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Do you have a Quorum?

5 December 2018

Who gets counted when establishing whether a general meeting has a quorum?

This question was considered by the High Court in Singh v Body Corporate 207605 [2018] NZHC 2872. The case relates to an application for leave to appeal a decision relating to unpaid body corporate levies (in earlier judgments, Body Corporate 207605 successfully sought to recover unpaid levies from Ms Singh, a unit owner). As part of her application for leave to appeal, Ms Singh argued that one of the unpaid levies was unlawful because the resolution to raise the levy was made at a general meeting without the appropriate quorum.

Under section 95(1) of the Unit Titles Act 2010 (UTA), a quorum for a general meeting of a body corporate is established if the persons entitled to exercise the voting power of not less than 25% of the principal units or their proxies are present. For completeness, we note that a meeting may proceed without a quorum, under regulation 13(1) of the Unit Titles Regulations 2011, if the persons who have cast postal votes together with those present at the meeting (in person or by proxy) are entitled to exercise the voting power of not less than 25% of the principal units in the unit title development.

The persons entitled to exercise voting powers are owners of principal units (see section 79(c) of the UTA). And, section 96(1) identifies a person eligible to vote at a general meeting as someone who is at least 16 years old and who is:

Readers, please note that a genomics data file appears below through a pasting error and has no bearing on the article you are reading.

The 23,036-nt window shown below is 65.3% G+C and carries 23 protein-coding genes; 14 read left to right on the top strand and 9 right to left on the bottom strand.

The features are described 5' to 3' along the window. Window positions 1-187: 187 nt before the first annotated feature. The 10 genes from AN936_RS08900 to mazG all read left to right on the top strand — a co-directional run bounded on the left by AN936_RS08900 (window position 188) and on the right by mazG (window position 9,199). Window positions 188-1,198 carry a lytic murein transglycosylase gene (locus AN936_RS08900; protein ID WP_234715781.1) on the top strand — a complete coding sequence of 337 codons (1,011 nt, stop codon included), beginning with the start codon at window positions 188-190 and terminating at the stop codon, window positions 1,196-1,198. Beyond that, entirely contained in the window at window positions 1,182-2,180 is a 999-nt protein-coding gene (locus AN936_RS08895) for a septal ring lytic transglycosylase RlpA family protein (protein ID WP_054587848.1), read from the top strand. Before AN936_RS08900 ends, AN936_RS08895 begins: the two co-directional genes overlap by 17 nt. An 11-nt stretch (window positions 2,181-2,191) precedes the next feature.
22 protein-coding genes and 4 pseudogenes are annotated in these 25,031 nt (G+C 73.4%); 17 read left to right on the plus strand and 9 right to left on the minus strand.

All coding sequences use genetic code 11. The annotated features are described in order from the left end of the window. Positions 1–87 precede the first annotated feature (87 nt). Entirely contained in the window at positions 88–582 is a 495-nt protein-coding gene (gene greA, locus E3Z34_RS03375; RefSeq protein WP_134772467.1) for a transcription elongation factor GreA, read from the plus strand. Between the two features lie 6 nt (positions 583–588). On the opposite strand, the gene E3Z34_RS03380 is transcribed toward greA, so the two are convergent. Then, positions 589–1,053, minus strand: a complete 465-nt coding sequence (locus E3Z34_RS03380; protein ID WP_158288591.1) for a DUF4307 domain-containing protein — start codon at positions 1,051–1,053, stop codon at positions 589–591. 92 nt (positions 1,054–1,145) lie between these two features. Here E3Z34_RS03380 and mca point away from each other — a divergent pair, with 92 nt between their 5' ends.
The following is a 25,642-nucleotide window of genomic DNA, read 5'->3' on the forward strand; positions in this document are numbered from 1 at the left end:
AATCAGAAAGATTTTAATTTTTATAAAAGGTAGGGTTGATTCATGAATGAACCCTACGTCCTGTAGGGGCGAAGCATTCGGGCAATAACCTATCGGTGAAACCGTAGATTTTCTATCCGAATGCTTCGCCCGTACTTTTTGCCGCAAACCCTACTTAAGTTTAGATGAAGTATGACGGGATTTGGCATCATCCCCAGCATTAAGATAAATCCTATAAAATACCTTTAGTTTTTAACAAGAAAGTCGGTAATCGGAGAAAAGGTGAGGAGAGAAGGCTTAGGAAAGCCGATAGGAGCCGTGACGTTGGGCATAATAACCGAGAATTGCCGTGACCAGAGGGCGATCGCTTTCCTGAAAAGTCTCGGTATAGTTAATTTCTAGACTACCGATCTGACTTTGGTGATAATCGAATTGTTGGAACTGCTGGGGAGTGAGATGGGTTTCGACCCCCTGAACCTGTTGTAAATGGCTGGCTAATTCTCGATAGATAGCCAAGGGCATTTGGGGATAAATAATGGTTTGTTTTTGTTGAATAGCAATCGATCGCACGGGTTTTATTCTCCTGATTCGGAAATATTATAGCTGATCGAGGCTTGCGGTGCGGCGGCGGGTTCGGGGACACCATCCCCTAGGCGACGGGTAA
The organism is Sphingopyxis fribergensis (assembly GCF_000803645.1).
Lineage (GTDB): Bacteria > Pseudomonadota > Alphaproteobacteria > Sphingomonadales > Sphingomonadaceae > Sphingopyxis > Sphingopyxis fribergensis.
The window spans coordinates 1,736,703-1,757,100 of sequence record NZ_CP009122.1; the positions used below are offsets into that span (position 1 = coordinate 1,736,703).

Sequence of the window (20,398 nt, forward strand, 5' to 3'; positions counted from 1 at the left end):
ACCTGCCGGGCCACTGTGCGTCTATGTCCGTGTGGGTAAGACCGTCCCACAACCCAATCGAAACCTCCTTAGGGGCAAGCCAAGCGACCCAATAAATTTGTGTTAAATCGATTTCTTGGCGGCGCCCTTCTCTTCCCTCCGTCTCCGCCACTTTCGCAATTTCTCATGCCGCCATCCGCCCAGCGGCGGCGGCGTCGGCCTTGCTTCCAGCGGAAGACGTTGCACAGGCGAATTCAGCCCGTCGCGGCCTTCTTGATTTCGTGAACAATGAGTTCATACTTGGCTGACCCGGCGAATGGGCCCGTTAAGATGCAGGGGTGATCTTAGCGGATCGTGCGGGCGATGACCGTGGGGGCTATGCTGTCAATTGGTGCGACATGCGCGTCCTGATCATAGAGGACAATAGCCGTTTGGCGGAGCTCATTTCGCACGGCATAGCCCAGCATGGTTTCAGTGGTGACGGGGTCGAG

• listed on the register of owners as the owner of a principal unit (or their representative)
  • the nominee of a company listed on the register of owners as the owner of a principal unit; or
  • a subsidiary body corporate representative.

But, section 96(3) provides that an eligible voter may not vote unless all body corporate levies and other amounts owing to the body corporate have been paid.

The primary issue that the High Court dealt with was whether eligible voters who were not entitled to vote under section 96(3) because of unpaid levies could be counted towards the quorum or not.

Body Corporate 207605 took the position that the 25% calculation is applied to the total number of eligible voters who do not have outstanding levies; that is, that section 95(1) should be read as follows: “…persons entitled to exercise the voting power in respect of not less than 25% of the principal units entitled to vote…”. The effect of this interpretation would be that if only 24 units out of a total of 30 units were financial, the quorum for a general meeting would be reduced to 6 units (rather than 8).

While Hinton J commented at paragraph [31] that section 95(1) is “not well-worded”, she did not accept the Body Corporate’s interpretation.

Her Honour agreed with Ms Singh’s view that a quorum required eligible voters representing at least 25% of all principal units who are able to vote to be present at a general meeting. The effect of this interpretation is that a 30-unit development will require at least 8 units who are financial to be present at a meeting for there to be quorum under section 95(1) of the UTA (noting that the meeting may still proceed if there are postal votes in accordance with regulation 13(1) of the UTR):

“By requiring at least 25 per cent of the total principal units to be present and for that 25 per cent to have voting power), the Act ensures that a meeting cannot be passed by an extremely small number of voters, at least without delaying the meeting in accordance with [regulation] 13(2) in order to give other potential voters the opportunity to correct their disentitlement to vote.” Paragraph [34], footnote excluded

This case, therefore, confirms that:

  • the total number of principal units in the unit title development is the starting point for a quorum
  • at least 25% of all principal units who are entitled to vote must be present at the meeting or represented by proxy for there to be a quorum; and
  • the meeting may continue without a quorum under regulation 13(1) if when postal votes are added to those persons present at the meeting at least 25% of the voting power of all principal units is accounted for.